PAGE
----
“California, California, you’re such a wonder that I think I’ll stay in bed…”
I’ve come to believe I’m inspired by my imagined Los Angeles, not the real thing. My memories are stronger and more stimulating than sitting in block after block of stoplights on Santa Monica Boulevard. As the relentless sun browns my forearms, I curse the traffic, the strip malls, the lack of parking, the banal movement of people and cars.
I lived here for three years and now I’m back for a week. And I wonder how I enjoyed the energy when it’s so fricking hard to get from A to B!
My stats thus far: four missed exits due to 405 construction, at least a half dozen U-turns (some illegal) and one $50 parking ticket. And that was in the first two days!
Have I flown here on an idea? A wishful scenario? The streets may not be paved with gold, an agent and a three-picture deal, but can they at least offer me an available parking spot?
I can only hope. I decide to head toward the sea. I get past Lincoln, down to Ocean, I get out of the car and I walk to the beach, to the never-ending lullaby of waves breaking. The sun is setting, the breeze is strong and the seagulls are so much bigger than I remembered. Now I know why I’m here. It sounds silly but I feel like the Pacific tells me so. I go to LACMA and drink in the light and the art and the tall palm trees silhouetted against the bluest sky. They escape my description, so I take a picture instead. I meet up with film school friends and we drink and talk shop: editing, writing, movies. I gossip with my cousin about celebrities, and I watch Fast Times at Ridgemont High at 10 o’clock in the morning, just because I can.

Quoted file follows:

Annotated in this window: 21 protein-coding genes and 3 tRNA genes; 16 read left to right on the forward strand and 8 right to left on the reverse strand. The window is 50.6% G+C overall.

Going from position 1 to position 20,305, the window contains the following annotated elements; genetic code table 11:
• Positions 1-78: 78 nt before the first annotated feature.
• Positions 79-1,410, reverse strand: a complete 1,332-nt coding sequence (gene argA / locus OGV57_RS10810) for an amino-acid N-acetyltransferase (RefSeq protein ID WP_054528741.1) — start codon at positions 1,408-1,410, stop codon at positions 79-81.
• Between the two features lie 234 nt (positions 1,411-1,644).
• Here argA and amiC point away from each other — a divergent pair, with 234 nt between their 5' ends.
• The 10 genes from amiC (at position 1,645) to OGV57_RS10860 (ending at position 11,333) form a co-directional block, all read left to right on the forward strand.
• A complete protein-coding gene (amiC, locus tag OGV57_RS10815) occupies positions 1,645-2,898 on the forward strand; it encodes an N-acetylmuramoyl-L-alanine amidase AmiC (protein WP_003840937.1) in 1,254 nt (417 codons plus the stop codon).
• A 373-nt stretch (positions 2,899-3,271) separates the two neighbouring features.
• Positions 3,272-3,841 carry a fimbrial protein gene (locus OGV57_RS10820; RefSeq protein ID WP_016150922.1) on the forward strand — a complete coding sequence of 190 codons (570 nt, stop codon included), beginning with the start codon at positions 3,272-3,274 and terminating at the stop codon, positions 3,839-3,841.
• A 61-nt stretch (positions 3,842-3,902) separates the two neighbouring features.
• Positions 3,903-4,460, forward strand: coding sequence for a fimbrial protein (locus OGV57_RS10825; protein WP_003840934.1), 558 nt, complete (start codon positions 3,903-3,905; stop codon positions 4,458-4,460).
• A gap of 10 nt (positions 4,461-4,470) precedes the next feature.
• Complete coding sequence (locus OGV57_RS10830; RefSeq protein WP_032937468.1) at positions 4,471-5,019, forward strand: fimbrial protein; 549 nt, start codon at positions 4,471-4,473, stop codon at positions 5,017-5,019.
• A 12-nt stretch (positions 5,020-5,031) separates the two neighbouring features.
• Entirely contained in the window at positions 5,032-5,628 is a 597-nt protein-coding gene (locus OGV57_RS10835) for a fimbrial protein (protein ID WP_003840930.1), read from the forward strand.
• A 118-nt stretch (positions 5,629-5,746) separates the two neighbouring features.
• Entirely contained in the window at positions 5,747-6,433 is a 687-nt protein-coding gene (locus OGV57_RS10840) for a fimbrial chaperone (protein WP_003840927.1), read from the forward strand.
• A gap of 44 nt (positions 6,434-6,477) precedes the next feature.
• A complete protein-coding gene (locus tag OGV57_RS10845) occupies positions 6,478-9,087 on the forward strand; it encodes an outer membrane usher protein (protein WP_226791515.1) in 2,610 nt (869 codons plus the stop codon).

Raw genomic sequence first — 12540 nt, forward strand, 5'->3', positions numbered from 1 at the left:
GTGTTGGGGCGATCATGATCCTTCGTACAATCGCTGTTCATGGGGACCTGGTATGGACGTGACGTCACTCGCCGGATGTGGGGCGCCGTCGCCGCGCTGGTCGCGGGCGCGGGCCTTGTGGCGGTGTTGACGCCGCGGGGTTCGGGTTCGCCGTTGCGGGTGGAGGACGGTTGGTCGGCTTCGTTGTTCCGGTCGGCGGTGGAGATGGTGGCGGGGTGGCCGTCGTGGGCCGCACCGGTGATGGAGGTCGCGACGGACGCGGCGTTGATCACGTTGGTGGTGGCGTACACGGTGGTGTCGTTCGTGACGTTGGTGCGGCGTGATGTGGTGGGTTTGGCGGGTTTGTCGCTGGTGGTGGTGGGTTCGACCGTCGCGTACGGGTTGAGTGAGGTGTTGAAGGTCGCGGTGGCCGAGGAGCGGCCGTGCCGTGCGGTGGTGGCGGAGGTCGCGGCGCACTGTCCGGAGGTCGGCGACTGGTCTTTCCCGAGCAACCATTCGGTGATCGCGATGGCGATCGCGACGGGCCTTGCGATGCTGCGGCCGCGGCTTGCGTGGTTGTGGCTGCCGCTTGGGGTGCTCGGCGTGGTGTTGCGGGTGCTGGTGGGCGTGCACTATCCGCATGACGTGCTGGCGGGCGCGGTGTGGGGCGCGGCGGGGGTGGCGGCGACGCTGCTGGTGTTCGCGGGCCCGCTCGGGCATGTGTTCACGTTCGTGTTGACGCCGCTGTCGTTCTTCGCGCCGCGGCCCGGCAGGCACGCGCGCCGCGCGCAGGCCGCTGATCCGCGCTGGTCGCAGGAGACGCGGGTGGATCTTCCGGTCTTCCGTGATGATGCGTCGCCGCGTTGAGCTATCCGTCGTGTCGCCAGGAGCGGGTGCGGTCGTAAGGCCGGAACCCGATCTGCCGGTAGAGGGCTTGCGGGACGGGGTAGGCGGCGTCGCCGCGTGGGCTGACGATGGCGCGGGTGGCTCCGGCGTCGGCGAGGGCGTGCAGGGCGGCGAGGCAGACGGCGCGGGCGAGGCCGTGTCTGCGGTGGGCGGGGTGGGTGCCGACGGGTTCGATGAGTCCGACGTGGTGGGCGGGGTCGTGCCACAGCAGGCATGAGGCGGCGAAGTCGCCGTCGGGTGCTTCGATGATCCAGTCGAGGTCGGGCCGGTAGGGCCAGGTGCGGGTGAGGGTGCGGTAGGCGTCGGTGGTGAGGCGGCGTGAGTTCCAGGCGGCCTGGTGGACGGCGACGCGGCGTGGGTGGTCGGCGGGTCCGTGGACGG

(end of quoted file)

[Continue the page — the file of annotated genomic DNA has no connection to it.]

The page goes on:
My job is to write, so I try to experience the city with ears and eyes wide open.
I walk the streets of West Hollywood and I realize there are a lot of weird old people here: tube-top-and-pink-cowboy-boot-wearing senior citizens pushing poodles in strollers.
I hear a lot of Goo Goo Dolls, Soundgarden and Jewel and I think this city is stuck in the ‘90s.
I sit at an outdoor café and I smile at the conversation going on behind me. A customer, who keeps calling our waitress ‘Hon’ and ‘Honey’, is giving her some advice:
“The biggest thing you have going for you is you’re not from here,” he says. “You’ll go far in this town. We have a governor who talks like you.”
The waitress is young and slim and she comes from a country where ‘J’s are pronounced like ‘Y’s. I don’t know if she responded favorably to being compared to Arnold Schwarzenegger, who is in fact no longer California’s governor and who hasn’t had a hit movie since, well, the ‘90s. But she smiled and said thank you as the man paid his bill.
Did she imagine this LA?
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